There's chocolate, low-carb, gluten-free, and even keto-friendly options here.

Who said going on a diet means you can't have dessert? After all, some of the sweetest treats of all contain natural sugars that are relatively harmless when enjoyed in moderation. Having a dessert minus any added refined sugar is rather easy if you know what kinds of substitutes to be looking for &mdash or, if you know which fruits and organic syrups can stand up to the challenge of being sweet all on their own.

Fruit is often served as dessert in some form or another, and harnessing it's natural sweetness can be quite simple depending on the variety. Some of our best sugar-free dessert ideas involve fruits like apples, pumpkin (yes, it's a fruit!), coconut, and raspberries, all shining examples of common grocery store finds that are organically sweet compared to their peers. Combined with other au-natural additives, such as honey, these sugar-free dessert recipes are chock full of pantry staples that keep calories low as well.

Some of these treats may also be free of gluten and other triggering allergens, including nuts, which is a boon for those who commonly have to steer clear of desserts. For those attempting the keto diet, you may be surprised to hear there are sugar-free versions that you'd be able to enjoy every once in a while &mdash but be sure to enjoy these in moderation, as saturated fat counts can be quite high.

  • Mixed Fruit - Use a mix of dried fruits such as sultanas, raisins or currants, basically whatever you have in your cupboards.
  • Candied Mixed Peel - If you don't have any mixed peel, chopped glace cherries will make a great alternative. Or replace it with more mixed fruit such as currants.
  • Brown Sugar - Brown sugar always gives a slight nutty toffee flavour, but white sugar or granulated sugar will be fine.

Rock Cakes or Rock Buns are little fruit cakes with a rough surface, they are often eaten on their own.
Scones are smoother and more evenly shaped often without fruit, they are generally eaten sliced in two, and severed with fresh cream and jam.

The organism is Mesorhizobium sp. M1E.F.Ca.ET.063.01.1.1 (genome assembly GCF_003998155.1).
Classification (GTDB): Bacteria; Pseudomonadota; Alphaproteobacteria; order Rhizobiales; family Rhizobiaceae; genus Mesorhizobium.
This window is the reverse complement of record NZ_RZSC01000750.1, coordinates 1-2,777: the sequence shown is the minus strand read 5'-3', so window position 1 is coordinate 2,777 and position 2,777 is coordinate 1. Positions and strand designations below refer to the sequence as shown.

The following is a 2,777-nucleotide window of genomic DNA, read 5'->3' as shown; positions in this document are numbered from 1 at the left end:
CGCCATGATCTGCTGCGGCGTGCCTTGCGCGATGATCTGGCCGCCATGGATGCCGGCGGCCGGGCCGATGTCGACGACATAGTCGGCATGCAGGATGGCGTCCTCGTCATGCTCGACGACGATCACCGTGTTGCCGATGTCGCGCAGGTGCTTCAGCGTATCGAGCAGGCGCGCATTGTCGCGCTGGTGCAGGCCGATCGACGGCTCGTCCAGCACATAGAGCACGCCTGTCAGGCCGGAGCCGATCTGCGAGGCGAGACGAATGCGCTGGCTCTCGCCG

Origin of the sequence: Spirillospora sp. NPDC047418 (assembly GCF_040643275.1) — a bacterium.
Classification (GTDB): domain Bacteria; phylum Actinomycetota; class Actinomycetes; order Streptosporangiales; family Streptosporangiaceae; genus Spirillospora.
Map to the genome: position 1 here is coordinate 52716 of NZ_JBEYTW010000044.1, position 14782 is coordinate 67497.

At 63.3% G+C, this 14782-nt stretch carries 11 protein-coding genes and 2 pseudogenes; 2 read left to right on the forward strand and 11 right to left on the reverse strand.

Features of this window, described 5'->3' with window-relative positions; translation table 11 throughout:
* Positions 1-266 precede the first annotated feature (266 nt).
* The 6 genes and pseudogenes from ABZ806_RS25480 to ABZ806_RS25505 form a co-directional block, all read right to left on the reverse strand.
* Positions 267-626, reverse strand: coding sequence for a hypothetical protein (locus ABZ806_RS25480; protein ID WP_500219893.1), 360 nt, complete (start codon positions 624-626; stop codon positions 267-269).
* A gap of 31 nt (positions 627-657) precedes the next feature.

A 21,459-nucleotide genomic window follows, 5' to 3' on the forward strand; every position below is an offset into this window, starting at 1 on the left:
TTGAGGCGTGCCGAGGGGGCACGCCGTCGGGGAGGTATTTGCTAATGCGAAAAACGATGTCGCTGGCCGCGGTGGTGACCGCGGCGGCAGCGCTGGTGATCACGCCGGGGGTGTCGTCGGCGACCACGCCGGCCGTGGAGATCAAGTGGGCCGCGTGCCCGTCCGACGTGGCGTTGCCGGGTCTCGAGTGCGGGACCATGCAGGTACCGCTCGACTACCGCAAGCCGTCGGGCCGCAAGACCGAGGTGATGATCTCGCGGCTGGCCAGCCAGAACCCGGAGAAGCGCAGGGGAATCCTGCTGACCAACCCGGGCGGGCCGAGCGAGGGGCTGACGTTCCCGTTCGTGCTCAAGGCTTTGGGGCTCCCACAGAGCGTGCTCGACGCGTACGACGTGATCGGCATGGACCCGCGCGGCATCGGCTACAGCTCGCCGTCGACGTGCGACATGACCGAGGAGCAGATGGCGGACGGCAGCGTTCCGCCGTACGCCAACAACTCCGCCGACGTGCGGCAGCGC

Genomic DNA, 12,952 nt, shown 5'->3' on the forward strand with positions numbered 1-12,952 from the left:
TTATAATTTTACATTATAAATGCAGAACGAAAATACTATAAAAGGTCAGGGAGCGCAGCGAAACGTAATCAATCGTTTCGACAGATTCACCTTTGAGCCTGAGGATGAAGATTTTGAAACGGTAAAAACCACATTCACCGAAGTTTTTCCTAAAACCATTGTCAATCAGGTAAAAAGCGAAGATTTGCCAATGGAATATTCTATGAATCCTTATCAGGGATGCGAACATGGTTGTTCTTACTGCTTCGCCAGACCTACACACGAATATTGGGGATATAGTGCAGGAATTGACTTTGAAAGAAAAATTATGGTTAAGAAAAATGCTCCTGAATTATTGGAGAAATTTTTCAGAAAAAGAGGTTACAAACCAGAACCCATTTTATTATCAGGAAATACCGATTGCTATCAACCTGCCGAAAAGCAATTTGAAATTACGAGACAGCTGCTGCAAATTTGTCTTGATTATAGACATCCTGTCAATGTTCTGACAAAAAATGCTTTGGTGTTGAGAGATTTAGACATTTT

Scones are often called biscuits outside the UK.

Much like scones, they are best eaten on the day they are made. But will keep for a couple of days if kept in an airtight container.

So-called because of their rough shape, old fashioned Rock Cakes were promoted by the Ministry of Food, during the rationing years of WW2 when eggs and sugar were in short supply.

  • 225g/8oz self-raising flour
  • 75g/2½oz caster sugar
  • 1 tsp baking powder
  • 125g/4½oz unsalted butter, cut into cubes
  • 150g/5½oz dried fruit
  • 1 free-range egg
  • 1 tbsp milk
  • 2 tsp vanilla extract

Preheat the oven to 180C/160C Fan/Gas 4 and line a baking tray with baking parchment.

Mix the flour, sugar and baking powder in a bowl and rub in the cubed butter until the mixture looks like breadcrumbs, then mix in the dried fruit.

In a clean bowl, beat the egg and milk together with the vanilla extract.

Add the egg mixture to the dry ingredients and stir with a spoon until the mixture just comes together as a thick, lumpy dough. Add a teaspoon more milk if you need it to make the mixture stick together.

Place golfball-sized spoons of the mixture onto the prepared baking tray. Leave space between them as they will flatten and spread out to double their size during baking.

Bake for 15–20 minutes, until golden-brown. Allow to cool for a couple of minutes, then turn them out onto a wire rack to cool.

Recipe Tips

The texture should be a thick, lumpy dough - don’t be tempted to add too much liquid.